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Ideas for the UK – election economics collection

Prospects for taxes and public services have been central in the election campaign. But the UK faces many other challenges, including housing, skills, climate, inequalities, energy, trade and policies to address the foundational problem of poor productivity. All our election coverage in one place.

Ahead of the UK’s 2024 general election, the Economics Observatory team has published five in-depth newsletters, discussing the ideas that the parties are proposing in their manifestos and presenting relevant data and research evidence to inform voters’ decisions.

Election economics week one

Introducing mandatory national service. Recruiting more police officers. Reducing NHS waiting lists. Protecting pensions. Dealing with the failing water companies.

Election economics week two

Scrapping ‘wasteful’ university degrees. Putting VAT on private school fees and recruiting more teachers. Providing free personal care for older and disabled people.

Election manifesto week

Building more houses. Cutting taxes and welfare. Putting more cash and staff into the NHS.

Election economics international week

Managing immigration. Meeting the UK’s commitments on tackling climate change. Responding to big changes in the world trading environment.

Election economics nations and regions week

Funding public services and designing taxes in the devolved nations. Supporting the steel industry in Wales. Managing the clean energy transition in Scotland. Dealing with trade disruptions for Northern Ireland. Addressing the UK’s long-standing geographical inequalities in productivity and living standards.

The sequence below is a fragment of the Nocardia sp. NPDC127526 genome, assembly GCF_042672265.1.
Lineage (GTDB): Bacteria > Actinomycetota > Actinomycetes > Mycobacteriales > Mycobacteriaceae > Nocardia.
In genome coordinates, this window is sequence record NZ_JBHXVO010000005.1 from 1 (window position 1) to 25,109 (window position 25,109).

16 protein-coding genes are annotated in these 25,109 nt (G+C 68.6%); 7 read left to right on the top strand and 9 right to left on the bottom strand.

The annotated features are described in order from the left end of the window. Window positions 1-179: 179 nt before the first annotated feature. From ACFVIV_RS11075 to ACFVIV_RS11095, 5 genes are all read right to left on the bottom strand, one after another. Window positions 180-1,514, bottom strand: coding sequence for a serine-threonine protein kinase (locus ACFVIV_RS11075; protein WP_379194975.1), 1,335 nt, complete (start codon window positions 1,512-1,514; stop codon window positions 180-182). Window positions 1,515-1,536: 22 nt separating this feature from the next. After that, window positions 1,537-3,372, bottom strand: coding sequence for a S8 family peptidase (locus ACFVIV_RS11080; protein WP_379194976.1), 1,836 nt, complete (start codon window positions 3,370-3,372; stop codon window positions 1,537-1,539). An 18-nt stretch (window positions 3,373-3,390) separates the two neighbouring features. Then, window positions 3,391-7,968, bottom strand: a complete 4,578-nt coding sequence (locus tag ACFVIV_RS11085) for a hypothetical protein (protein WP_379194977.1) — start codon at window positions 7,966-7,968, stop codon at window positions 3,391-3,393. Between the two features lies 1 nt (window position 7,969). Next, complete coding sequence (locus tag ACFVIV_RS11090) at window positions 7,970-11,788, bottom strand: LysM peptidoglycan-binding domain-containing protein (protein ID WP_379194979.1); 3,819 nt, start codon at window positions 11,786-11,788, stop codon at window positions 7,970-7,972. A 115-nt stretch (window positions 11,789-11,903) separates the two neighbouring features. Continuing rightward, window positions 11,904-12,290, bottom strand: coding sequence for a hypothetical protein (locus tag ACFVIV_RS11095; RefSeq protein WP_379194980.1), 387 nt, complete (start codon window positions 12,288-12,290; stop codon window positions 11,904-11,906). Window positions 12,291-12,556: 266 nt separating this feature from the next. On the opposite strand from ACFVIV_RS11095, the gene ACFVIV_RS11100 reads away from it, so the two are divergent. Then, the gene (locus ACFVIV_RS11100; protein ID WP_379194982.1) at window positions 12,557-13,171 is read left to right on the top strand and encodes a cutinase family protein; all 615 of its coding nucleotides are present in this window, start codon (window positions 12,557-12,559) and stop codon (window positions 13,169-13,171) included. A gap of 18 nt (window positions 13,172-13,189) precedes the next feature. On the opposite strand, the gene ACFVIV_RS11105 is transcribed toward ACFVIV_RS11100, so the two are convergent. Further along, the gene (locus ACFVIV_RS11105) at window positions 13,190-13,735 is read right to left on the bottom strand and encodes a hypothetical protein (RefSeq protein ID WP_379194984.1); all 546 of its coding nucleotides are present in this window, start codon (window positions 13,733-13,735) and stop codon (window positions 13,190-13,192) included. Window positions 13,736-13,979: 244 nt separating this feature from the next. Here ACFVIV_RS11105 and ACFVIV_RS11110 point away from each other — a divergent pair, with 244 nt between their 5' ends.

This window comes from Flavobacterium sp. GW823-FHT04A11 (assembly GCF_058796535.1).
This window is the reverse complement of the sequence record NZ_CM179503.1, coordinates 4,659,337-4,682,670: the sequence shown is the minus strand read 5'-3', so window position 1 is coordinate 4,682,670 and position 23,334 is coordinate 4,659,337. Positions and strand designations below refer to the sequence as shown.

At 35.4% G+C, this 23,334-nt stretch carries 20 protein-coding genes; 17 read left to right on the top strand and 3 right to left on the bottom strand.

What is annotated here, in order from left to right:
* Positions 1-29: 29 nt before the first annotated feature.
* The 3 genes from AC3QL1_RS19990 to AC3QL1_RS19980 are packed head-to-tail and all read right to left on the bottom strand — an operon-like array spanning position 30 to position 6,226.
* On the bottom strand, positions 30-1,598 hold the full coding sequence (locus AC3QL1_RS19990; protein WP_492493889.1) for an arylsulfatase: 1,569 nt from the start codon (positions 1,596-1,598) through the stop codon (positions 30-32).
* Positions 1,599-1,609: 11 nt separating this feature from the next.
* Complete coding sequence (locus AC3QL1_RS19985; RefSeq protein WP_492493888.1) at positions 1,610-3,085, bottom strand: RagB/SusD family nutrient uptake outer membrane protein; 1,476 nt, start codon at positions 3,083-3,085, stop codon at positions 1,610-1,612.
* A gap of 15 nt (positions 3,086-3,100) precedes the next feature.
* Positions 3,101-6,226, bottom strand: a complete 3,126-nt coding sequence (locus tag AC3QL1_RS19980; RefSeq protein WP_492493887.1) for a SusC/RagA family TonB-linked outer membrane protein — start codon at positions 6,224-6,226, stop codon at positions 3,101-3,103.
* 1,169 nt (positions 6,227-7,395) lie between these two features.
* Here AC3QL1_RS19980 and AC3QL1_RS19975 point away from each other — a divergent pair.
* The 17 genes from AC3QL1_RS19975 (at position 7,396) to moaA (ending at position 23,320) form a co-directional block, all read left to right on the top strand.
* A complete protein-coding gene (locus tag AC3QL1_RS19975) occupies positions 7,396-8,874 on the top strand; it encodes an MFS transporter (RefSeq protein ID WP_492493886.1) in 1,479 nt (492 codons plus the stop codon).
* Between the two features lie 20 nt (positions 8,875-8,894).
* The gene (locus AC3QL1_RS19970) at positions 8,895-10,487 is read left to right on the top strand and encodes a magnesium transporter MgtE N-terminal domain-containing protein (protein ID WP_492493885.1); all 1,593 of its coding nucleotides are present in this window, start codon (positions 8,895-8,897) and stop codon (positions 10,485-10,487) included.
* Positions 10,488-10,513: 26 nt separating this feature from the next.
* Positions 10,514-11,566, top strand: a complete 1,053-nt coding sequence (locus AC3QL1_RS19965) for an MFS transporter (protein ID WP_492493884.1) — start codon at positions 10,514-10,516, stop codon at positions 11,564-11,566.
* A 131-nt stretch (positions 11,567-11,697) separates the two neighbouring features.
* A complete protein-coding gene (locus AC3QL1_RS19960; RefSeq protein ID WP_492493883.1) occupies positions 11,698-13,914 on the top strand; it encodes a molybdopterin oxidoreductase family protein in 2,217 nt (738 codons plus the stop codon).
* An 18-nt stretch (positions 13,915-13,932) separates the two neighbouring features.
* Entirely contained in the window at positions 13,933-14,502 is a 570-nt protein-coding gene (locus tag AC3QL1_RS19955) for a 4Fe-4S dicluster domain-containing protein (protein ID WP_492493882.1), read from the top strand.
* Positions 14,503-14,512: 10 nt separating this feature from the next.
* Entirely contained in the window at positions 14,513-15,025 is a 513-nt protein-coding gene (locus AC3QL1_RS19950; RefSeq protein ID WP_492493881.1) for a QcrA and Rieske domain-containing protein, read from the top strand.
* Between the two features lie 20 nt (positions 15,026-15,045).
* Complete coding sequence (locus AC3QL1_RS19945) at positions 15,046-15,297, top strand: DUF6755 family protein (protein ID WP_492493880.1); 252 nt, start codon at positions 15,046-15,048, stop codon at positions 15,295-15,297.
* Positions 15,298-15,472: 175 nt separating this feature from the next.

The Observatory has also assembled a group of UK economic experts on hand to talk to journalists about policy ideas during and after the election campaign - #GE2024Economists

#ElectionEconomics event

The UK’s economy has waned in recent years: low growth and productivity have been coupled with rising inflation and poverty. How can the country’s economic model be rebuilt to kickstart productivity and tackle the big challenges?

The Observatory’s director, Richard Davies, chaired an election-focused debate at the London School of Economics on 100 days to kickstart Britain: what should the government’s priorities be?

Watch the live LSE debate here. View the topics discussed in 12 charts here.

#ElectionEconomics analysis from the UK’s top research institutions

#ElectionEconomics articles at the Observatory

Authors: Andrea Correa-Jimenez, Richard Davies, Josh Hellings, Ashley Lait, Finn McEvoy, Charlie Meyrick and Romesh Vaitilingam
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